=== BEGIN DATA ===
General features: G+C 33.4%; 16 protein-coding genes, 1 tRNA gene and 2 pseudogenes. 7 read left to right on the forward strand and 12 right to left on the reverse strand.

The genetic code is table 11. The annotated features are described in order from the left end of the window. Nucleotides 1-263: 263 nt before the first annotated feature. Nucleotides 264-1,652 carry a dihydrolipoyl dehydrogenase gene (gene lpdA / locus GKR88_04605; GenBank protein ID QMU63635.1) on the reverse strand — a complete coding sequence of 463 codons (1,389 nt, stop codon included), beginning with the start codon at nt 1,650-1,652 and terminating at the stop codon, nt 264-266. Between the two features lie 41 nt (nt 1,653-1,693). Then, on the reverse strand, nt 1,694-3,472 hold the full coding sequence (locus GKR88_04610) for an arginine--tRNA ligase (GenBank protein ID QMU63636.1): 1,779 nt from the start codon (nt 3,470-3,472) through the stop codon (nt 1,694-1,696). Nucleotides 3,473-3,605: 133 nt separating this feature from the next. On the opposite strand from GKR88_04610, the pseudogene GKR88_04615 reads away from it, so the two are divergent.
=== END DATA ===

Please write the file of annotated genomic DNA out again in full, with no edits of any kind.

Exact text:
General features: G+C 33.4%; 16 protein-coding genes, 1 tRNA gene and 2 pseudogenes. 7 read left to right on the forward strand and 12 right to left on the reverse strand.

The genetic code is table 11. The annotated features are described in order from the left end of the window. Nucleotides 1-263: 263 nt before the first annotated feature. Nucleotides 264-1,652 carry a dihydrolipoyl dehydrogenase gene (gene lpdA / locus GKR88_04605; GenBank protein ID QMU63635.1) on the reverse strand — a complete coding sequence of 463 codons (1,389 nt, stop codon included), beginning with the start codon at nt 1,650-1,652 and terminating at the stop codon, nt 264-266. Between the two features lie 41 nt (nt 1,653-1,693). Then, on the reverse strand, nt 1,694-3,472 hold the full coding sequence (locus GKR88_04610) for an arginine--tRNA ligase (GenBank protein ID QMU63636.1): 1,779 nt from the start codon (nt 3,470-3,472) through the stop codon (nt 1,694-1,696). Nucleotides 3,473-3,605: 133 nt separating this feature from the next. On the opposite strand from GKR88_04610, the pseudogene GKR88_04615 reads away from it, so the two are divergent.